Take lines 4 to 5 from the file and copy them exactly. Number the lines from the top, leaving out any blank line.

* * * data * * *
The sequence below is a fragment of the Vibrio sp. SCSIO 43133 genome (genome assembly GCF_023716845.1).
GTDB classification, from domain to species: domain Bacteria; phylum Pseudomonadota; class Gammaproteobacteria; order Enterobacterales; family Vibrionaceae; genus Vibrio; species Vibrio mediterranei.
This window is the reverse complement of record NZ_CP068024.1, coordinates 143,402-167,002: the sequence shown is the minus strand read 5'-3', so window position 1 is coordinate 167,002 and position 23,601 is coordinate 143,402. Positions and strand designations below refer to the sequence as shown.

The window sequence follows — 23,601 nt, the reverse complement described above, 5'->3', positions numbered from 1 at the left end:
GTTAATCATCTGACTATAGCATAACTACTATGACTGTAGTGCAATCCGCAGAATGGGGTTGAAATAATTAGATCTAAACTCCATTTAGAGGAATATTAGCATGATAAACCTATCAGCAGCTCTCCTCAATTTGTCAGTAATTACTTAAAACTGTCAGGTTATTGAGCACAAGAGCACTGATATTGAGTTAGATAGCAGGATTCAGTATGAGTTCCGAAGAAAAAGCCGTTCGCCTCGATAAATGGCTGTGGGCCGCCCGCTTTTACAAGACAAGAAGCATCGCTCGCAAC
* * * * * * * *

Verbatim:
The window sequence follows — 23,601 nt, the reverse complement described above, 5'->3', positions numbered from 1 at the left end:
GTTAATCATCTGACTATAGCATAACTACTATGACTGTAGTGCAATCCGCAGAATGGGGTTGAAATAATTAGATCTAAACTCCATTTAGAGGAATATTAGCATGATAAACCTATCAGCAGCTCTCCTCAATTTGTCAGTAATTACTTAAAACTGTCAGGTTATTGAGCACAAGAGCACTGATATTGAGTTAGATAGCAGGATTCAGTATGAGTTCCGAAGAAAAAGCCGTTCGCCTCGATAAATGGCTGTGGGCCGCCCGCTTTTACAAGACAAGAAGCATCGCTCGCAAC